Ted’s Market customers know what type of service they’ll get at the famed San Francisco deli: warm greetings shouted from behind the counter upon entry, gregarious smiles and tried-and-true quality sandwich combinations.
Ted’s Market, a mom-and-pop shop and deli in SoMa, opened in 1976 and is a well-known staple in the neighborhood. But even as a popular local shop, running a small business is tough, and keeping it in the family is proving to be something of an existential crisis.
“It’s becoming more and more stressful in San Francisco. Rising wages. Taxes. Tickets left and right. Updated codes,” said Diaa Askandafi, the owner of Ted’s Market.
With the San Francisco minimum wage having increased to $18.07 on July 1 and inflation hitting small businesses hard, restaurants are struggling to keep prices down. Tourists previously accounted for 35% of sales at Ted’s, Askandafi said. Now the shop mostly serves locals, many of whom are working class, underlining the need to keep prices low, he said.
Askandafi said he works up to 18 hours a day, seven days a week. A similar schedule was echoed across three other deli owners The Standard spoke to: James Choi, owner of Rhea’s Deli in the Mission, said he hasn’t taken scheduled time off in 14 years.
“I don’t want my kids to have the same stress,” Askandafi said.
George Bazlamit, co-owner of Church Street Groceteria in the Castro, told a similar tale. The family-owned deli and shop have been serving the community for over 35 years, Bazlamit said.
“These kinds of things will never last. Max, 15 years longer,” said Bazlamit, who told The Standard he doesn’t want his children taking over the store.
Despite Bazlamit’s love for the job where he interacts with people daily in a beautiful city, he hopes his kids will get 9-to-5 desk jobs.
“We open at 9 a.m., but I’m at the warehouse at 5 a.m.," he said. "When I came here, this was what the middle class did. We had no choice then."
Tina, who declined to give a last name, is the owner of Guerrero Market & Deli in the Mission and shares similar hopes for her children. Her two sons spend most afternoons sitting on the couch behind the counter, watching their mother work. She glances back at them and said she continually emphasizes the importance of getting an education.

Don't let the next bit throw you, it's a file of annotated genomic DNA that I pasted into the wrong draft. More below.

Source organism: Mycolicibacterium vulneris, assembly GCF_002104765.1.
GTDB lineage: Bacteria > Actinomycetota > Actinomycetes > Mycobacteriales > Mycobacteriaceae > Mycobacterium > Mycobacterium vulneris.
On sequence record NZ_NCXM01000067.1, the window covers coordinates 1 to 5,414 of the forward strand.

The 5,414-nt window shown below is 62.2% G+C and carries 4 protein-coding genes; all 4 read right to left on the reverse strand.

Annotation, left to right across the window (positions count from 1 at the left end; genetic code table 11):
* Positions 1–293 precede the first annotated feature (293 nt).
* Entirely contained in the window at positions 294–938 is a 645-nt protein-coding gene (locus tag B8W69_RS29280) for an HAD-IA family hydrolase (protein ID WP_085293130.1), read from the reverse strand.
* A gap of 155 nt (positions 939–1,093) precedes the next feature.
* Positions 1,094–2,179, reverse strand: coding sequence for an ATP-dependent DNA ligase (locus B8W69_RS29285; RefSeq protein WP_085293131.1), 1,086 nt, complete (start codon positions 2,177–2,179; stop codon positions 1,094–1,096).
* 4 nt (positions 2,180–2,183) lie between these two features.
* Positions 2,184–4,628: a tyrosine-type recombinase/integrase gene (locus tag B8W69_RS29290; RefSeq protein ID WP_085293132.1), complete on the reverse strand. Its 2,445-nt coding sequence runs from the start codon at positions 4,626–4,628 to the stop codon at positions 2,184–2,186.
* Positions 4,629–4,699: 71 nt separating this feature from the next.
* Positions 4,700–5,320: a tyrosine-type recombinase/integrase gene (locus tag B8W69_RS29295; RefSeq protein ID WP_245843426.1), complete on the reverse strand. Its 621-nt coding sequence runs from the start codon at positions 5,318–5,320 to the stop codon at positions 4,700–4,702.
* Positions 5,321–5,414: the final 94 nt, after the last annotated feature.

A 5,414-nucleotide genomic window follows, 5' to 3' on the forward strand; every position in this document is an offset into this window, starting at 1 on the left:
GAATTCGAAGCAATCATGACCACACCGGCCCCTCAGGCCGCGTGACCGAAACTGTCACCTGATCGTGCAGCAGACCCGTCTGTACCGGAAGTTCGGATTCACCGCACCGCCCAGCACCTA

The story is a familiar one: Family members immigrate to the U.S., open a small business and work hard to send their children to school so they can lead better and easier lives. But what happens to the shop?
Monika Hudson, director of the University of San Francisco’s Gellert Family Business Center, says this is something she sees often when working with businesses to transition to the next generation.
“The challenge has come because many of the children have gone to college,” Hudson said. “They see how hard their parents have worked to support them and the family, and they're frankly not interested in a similar kind of situation.”
Succession planning then becomes an important part of the longevity of a business. One option is to sell to an interested employee; another is to form a worker-owned cooperative.
San Francisco City Hall offers several programs to help small businesses as well. The SF Legacy Business Program is perhaps the most well-known. The program focuses on assisting businesses that have operated in San Francisco for over 30 years through grants, marketing and rent stabilization.
If the next generation does choose to take over, Hudson said they can choose their own path with it.
“They can choose to take the business in a different direction than the parents,” Hudson said.
Rhea’s Deli owner Choi is a fan of this idea. “When I was 18, I told my dad: ‘I really appreciate what you do for the family, but me being Korean and growing up in the United States, I can’t be a corner store owner and I won’t be able to continue our family business.’”
Choi spent several years pursuing other careers in sales and trading before returning to the city to take over the business due to his father’s ailing health.
Running a small local business turned out to be exactly what he wanted to do with his life, allowing him to combine his love of cooking with his passion for customer service. Somewhat blinded by the fear of becoming the “stereotype” of the Korean corner store owner, he said he realized soon enough what a big opportunity owning a small local business could be.
“I tell that story all the time to my kids because it’s like: ‘Look how ignorant I sounded at 18. If I had two brain cells, I could turn the business into anything I wanted,’” Choi said.
Choi said he feels blessed to run a successful deli that brings Korean-inspired elements to classic recipes, such as his popular Korean steak sandwiches.
Lydia You can be reached at firstname.lastname@example.org